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How Prescription Medications Affect Florida DUI Charges

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Medication, whether prescription or not, can have powerful effects on the human body. Lawmakers recognized that controlled substances may seriously impact a motorist’s physical and cognitive capabilities, which is why Florida’s driving under the influence statute includes a prohibition on drugged driving. If you get pulled over by police on suspicion of DUI, you’ll probably have serious concerns about how any medications could affect a field sobriety test – or even a breath test under certain circumstances.

A Fort Lauderdale DUI attorney can protect your interests if you’re charged with violating the law, but an overview may also be helpful.

Driving After Taking Prescription Medication: There are some controlled substances that affect you just as much – or more – as alcohol, so it’s understandable that police and prosecutors will aggressively go after drugged drivers. In recent years, with the opioid epidemic, the prescription medications raising the biggest concerns are:

  • Opiates, including Vicodin, OxyContin, and Oxycodone;
  • Sedatives like Valium, Xanax, and Diazepam; and,
  • Stimulants, such as Adderall, Concerta, and Ritalin.

These and other prescription medications can have a massive impact on your ability to drive, whether because they’re speeding you up or slowing you down.

Prescription Medication and Field Sobriety Tests: Unlike measuring your blood alcohol content (BAC) using a portable breathalyzer, police have no way to chemically test the presence of prescription drugs in your system in the field. As such, police may carefully observe your appearance, speech, and actions for indications that you’re under the influence of medication.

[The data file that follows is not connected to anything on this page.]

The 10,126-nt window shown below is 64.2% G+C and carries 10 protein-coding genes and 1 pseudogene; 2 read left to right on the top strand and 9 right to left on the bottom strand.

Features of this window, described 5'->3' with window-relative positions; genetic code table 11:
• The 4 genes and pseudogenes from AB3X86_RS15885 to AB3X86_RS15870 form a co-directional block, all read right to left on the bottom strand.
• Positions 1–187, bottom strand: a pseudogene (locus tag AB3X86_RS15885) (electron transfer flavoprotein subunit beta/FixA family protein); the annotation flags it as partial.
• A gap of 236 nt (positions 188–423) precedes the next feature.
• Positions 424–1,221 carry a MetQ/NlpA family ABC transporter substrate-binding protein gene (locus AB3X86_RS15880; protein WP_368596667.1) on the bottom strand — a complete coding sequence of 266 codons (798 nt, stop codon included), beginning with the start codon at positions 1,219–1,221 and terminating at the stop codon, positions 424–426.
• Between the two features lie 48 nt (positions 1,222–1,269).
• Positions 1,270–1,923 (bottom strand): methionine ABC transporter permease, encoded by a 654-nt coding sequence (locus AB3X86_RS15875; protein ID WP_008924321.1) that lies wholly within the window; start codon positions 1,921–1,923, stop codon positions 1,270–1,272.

Plus, officers may request that you perform field sobriety tests for purposes of determining your level of impairment by medication. The assessment of your performance is very subjective on:

  • The one-legged stand test;
  • The walk and turn test; and,
  • Horizontal gaze nystagmus, a test that measures steadiness of your eyes as you focus on an object.

Medications That Can Register in Breath Tests: You should also keep in mind that certain medications may lead to positive results through a portable breathalyzer – as well as an official breathalyzer test if you’re arrested and taken to the police station. They include:

  • Over-the-counter medications for cold and flu;
  • Albuterol and other asthma medications that are delivered through an aerosol propellant; and,
  • Certain cough and mucus-relief drugs.

The problem with these medications is that, even though they may register a BAC, they don’t affect you in the same way as alcohol.

Discuss Your Options with a Florida Drunk and Driving Defense Lawyer

Medications affect your ability to operate a vehicle in such a significant way that police crack down on drugged driving just as much as alcohol DUIs. If you were arrested, it’s always important to remember that you still have the opportunity to fight the charges. When you have experienced legal counsel on your side, you’re in a better position to point out weaknesses in the allegations against you. To learn more, please contact the Fort Lauderdale office of attorney Kevin J. Kulik. We can schedule a consultation to review your circumstances and consider potential defense strategies.

https://www.kevinkuliklaw.com/can-florida-police-request-non-standardized-field-sobriety-tests/

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